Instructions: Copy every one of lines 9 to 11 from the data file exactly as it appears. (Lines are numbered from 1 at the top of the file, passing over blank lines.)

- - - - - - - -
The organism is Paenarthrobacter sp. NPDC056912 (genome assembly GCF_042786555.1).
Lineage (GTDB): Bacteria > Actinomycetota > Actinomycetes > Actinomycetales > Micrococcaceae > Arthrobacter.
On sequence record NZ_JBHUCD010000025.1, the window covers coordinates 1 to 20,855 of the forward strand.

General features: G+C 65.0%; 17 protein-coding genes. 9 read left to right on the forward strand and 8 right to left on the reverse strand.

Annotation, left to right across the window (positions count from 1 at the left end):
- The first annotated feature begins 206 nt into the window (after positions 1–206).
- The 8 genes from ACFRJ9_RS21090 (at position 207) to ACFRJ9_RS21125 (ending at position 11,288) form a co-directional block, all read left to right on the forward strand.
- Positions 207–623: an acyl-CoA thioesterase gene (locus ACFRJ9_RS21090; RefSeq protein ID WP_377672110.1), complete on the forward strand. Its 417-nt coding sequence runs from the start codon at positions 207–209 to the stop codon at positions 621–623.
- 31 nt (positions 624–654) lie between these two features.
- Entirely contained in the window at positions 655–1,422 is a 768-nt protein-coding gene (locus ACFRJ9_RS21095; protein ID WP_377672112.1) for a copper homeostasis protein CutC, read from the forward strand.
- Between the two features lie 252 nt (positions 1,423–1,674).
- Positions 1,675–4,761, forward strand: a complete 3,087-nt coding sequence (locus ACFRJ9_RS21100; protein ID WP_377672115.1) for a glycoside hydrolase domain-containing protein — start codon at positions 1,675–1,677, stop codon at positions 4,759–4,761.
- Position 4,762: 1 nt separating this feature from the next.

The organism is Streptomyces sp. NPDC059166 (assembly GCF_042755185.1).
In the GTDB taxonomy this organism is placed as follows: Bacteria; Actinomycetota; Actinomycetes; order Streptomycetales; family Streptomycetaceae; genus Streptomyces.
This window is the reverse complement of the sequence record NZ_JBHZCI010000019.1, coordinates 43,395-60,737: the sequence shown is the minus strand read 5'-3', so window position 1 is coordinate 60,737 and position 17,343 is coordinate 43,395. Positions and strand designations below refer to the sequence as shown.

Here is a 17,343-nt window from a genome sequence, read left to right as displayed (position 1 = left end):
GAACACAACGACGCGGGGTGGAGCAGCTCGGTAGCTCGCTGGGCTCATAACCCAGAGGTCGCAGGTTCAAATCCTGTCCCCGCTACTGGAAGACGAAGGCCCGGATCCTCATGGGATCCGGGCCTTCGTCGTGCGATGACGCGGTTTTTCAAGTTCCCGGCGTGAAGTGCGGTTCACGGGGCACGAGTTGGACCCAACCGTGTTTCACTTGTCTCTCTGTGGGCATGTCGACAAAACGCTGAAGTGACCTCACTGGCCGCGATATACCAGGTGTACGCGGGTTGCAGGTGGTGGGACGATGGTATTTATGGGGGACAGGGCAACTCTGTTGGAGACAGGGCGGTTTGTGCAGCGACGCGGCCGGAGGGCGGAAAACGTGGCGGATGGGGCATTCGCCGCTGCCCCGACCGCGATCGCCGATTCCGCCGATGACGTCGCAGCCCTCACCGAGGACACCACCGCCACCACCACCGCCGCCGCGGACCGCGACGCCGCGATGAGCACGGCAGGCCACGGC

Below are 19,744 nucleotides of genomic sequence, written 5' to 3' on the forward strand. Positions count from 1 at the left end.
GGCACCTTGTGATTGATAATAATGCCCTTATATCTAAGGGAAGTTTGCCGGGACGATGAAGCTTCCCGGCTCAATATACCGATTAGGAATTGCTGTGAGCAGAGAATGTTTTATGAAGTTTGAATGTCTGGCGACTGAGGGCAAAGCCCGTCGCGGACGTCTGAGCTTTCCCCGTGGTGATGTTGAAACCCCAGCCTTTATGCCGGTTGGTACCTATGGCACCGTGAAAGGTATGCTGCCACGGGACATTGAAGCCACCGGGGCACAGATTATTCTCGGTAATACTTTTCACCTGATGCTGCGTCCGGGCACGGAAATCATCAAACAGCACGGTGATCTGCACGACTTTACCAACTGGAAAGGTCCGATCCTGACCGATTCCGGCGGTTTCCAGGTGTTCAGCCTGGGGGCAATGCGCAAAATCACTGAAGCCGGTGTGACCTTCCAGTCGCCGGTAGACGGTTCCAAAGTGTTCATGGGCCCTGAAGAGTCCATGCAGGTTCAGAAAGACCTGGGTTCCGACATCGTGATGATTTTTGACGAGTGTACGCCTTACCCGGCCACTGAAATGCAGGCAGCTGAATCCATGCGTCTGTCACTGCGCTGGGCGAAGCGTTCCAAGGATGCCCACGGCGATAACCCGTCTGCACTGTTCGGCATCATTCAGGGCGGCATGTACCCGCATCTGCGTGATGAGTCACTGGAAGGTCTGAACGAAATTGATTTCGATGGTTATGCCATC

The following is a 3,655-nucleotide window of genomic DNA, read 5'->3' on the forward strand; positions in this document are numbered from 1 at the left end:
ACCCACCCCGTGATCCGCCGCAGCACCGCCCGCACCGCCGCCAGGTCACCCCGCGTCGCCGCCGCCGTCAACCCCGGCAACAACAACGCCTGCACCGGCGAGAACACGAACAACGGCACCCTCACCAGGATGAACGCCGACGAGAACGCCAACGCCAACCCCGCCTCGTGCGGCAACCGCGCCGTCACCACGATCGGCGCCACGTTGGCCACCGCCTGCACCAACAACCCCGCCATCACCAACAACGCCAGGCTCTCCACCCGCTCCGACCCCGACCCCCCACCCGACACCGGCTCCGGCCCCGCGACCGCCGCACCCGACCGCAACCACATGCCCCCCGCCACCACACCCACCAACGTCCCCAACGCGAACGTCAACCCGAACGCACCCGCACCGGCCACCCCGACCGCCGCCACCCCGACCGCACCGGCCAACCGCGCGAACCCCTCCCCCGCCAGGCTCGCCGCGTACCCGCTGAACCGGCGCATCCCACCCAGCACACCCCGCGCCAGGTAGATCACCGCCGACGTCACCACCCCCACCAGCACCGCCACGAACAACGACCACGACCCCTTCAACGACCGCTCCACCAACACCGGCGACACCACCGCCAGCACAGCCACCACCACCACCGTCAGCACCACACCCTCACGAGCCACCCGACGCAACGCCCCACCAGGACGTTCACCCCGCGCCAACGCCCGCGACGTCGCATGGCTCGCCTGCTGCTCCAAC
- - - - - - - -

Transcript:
- 31 nt (positions 624–654) lie between these two features.
- Entirely contained in the window at positions 655–1,422 is a 768-nt protein-coding gene (locus ACFRJ9_RS21095; protein ID WP_377672112.1) for a copper homeostasis protein CutC, read from the forward strand.
- Between the two features lie 252 nt (positions 1,423–1,674).